Tuesday, October 27, 2015

Southernmost A.T. Miles in Virginia

I spent Friday and Saturday, October 23-24, 2015, finishing off my final miles of the entire 550+ mile Appalachian Trail in Virginia.  I set a goal to complete this entire trail portion about 5 years ago, and have been chipping away at the miles in earnest for the past 3 years with increasingly long drives away from Charlottesville.

This drive was to Beartree Gap Day Use (Fisherman) Parking, and the drive from Charlottesville took 3 hours and 23 minutes, 237 miles, with no time stopped. Beartree Gap was the location where I ended my previous A.T. hike and their day use fisherman's lot is a great place to park - a small, free USFS lot that is off the highway and hidden from those drivers, yet only 10 minutes off of the trail. It even has a porta-potty and trash cans.

The plan was to park here, hike into Damascus, and then shuttle back to the car using the host of the hiker hostel my dog and I stayed at that night.  This is really the best way to do it, as I'd rather be waiting for a shuttle in Damascus - where there is stuff to do and other ride options and cell service - than at a remote USFS parking lot that probably doesn't have any of those things.  After the shuttle, I would park the car at the hostel until our entire hike was complete later the next day and we returned home.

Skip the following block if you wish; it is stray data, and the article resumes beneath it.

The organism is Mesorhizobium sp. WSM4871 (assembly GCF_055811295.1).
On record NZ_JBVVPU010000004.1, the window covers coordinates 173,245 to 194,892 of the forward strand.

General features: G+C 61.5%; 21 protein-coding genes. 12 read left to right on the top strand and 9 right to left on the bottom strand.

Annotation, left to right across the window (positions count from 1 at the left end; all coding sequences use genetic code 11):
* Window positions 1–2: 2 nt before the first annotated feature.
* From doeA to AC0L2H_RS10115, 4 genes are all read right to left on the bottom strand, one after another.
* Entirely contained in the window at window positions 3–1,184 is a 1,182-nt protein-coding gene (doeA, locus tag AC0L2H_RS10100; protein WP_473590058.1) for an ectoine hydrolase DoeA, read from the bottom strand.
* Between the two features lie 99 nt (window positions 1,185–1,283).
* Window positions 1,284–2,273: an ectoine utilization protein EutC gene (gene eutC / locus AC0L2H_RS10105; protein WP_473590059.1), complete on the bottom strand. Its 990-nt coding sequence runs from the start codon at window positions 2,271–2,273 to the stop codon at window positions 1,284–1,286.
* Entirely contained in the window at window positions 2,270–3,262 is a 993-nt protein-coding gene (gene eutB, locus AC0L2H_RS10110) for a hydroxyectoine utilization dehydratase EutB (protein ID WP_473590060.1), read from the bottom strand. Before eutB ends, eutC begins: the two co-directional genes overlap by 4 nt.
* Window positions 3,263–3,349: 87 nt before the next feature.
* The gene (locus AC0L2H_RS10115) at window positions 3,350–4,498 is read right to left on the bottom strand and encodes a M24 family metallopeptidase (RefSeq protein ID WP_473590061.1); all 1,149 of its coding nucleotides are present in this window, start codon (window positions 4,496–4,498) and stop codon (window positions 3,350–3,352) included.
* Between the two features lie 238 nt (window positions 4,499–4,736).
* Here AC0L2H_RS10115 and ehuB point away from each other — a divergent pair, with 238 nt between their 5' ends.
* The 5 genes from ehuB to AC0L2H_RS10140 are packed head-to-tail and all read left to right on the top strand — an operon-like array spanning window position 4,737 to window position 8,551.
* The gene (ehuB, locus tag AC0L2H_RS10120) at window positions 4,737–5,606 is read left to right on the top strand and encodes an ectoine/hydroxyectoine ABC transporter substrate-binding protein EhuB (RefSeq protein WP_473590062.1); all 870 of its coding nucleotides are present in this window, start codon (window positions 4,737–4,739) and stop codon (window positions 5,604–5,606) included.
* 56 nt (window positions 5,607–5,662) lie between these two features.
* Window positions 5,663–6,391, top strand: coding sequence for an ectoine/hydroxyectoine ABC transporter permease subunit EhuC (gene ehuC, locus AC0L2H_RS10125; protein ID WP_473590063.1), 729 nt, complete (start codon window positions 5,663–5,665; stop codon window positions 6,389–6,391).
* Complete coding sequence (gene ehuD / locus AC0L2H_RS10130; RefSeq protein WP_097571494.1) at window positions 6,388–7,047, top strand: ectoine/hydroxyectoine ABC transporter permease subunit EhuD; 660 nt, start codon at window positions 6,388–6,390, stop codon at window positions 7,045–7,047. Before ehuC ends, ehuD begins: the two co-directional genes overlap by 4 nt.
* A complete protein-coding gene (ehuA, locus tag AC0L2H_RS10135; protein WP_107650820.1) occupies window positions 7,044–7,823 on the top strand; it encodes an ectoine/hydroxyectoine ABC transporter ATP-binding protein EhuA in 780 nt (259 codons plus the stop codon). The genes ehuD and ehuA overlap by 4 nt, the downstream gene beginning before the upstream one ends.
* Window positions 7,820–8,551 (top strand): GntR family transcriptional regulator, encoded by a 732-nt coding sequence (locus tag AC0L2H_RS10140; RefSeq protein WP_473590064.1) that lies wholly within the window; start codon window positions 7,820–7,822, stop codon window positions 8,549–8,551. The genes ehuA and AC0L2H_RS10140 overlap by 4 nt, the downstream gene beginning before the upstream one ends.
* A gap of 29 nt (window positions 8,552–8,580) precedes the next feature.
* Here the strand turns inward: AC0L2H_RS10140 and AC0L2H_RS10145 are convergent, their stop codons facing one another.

Near the entrance to the parking lot is a paved trail that splits right almost right away, taking you along the south end of Beartree Lake.  You can see the beach on the other side of the lake. Take a right at the end of the trail, and follow a purple blazed trail across U.S. 58 and reach the A.T. at the 0.6 mile mark. After reaching the A.T., I took a right to go southbound, and started climbing. Though not a big climb (300 feet), it had me stopping to strip a layer almost immediately. After a short ridge walk, I lost all that elevation, then climbed again to hit the high point of the both days' hikes at the 2.3 mile mark - 3438 feet.
Beartree Lake, looking north, from Beartree Gap Trail on the way to the AT.